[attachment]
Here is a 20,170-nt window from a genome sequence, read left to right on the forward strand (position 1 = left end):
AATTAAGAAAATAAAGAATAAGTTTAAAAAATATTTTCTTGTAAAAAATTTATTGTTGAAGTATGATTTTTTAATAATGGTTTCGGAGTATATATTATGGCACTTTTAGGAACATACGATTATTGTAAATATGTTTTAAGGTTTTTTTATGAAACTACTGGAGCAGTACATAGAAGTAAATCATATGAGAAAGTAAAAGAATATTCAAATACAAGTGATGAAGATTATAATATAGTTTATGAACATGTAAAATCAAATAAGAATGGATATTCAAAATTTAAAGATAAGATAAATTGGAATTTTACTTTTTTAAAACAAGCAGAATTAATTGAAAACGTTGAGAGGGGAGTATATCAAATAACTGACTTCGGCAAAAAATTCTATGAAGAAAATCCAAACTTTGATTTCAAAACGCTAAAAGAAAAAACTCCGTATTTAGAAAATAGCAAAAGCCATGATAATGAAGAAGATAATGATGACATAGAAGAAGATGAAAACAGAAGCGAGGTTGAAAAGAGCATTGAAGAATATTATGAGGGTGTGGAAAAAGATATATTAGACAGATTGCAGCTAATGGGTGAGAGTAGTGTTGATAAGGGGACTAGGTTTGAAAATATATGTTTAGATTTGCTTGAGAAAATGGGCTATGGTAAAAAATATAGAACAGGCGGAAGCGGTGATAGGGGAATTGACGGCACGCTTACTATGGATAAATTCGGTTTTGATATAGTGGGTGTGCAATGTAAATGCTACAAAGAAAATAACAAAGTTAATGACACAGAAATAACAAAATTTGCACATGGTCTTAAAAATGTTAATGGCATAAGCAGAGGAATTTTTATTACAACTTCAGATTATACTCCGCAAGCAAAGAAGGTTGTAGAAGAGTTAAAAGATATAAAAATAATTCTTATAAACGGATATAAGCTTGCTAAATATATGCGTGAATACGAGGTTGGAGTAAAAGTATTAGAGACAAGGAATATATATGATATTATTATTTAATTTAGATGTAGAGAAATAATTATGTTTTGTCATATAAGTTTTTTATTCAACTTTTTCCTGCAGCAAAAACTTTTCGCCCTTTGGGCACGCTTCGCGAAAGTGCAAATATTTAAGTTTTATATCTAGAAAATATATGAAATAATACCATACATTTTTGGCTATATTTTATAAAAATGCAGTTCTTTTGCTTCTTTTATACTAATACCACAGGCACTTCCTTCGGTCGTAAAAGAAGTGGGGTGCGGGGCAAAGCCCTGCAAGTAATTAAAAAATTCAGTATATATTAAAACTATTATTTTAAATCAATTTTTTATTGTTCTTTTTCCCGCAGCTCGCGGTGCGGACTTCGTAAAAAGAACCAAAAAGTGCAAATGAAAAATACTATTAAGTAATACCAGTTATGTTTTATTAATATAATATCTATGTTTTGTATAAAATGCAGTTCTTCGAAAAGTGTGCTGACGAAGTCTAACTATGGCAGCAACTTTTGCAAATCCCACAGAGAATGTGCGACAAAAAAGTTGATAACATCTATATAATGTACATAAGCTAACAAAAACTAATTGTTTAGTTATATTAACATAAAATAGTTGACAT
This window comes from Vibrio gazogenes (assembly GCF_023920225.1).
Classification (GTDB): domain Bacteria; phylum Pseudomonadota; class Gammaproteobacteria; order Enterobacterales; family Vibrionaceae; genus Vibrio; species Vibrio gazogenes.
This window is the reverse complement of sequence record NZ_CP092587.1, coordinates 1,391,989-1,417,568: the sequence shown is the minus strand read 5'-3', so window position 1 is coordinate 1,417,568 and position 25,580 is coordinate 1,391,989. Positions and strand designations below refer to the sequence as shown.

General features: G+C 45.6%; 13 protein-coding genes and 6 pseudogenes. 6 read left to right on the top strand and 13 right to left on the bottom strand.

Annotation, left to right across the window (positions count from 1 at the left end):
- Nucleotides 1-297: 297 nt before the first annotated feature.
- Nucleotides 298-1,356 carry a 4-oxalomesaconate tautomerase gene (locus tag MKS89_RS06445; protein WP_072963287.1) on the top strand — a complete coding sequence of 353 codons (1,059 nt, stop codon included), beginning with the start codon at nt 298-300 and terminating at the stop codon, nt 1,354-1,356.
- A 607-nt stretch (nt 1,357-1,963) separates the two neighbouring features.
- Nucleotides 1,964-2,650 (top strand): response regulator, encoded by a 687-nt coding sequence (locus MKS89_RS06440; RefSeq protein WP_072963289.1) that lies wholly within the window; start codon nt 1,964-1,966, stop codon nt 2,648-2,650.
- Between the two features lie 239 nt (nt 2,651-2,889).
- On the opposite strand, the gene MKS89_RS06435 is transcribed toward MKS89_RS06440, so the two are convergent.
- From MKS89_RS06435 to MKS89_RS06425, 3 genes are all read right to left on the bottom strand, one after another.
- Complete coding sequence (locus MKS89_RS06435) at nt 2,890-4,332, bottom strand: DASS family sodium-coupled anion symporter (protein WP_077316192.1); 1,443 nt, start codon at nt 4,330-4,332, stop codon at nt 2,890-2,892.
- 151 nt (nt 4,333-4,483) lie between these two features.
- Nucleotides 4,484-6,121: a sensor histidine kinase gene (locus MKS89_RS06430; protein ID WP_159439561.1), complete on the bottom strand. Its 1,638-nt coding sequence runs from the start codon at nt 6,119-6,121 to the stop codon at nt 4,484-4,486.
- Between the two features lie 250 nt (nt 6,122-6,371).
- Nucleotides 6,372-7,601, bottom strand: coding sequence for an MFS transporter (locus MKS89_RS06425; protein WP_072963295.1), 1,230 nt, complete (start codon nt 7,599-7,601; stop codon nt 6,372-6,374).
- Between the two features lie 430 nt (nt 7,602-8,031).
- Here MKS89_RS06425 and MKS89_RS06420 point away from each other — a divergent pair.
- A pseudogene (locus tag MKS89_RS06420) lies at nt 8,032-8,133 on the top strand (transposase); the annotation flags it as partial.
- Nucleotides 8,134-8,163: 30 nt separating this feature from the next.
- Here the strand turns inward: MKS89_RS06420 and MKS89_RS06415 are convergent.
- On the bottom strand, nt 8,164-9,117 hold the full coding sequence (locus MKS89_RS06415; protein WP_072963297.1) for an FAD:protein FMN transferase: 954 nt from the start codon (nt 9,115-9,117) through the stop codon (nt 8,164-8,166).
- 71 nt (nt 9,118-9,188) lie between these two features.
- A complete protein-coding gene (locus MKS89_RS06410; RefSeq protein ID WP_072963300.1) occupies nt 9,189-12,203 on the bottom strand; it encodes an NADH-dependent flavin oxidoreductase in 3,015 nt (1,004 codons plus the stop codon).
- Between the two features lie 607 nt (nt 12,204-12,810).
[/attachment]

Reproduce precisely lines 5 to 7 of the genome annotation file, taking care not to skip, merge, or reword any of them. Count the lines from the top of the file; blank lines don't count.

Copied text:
This window is the reverse complement of sequence record NZ_CP092587.1, coordinates 1,391,989-1,417,568: the sequence shown is the minus strand read 5'-3', so window position 1 is coordinate 1,417,568 and position 25,580 is coordinate 1,391,989. Positions and strand designations below refer to the sequence as shown.

General features: G+C 45.6%; 13 protein-coding genes and 6 pseudogenes. 6 read left to right on the top strand and 13 right to left on the bottom strand.

Annotation, left to right across the window (positions count from 1 at the left end):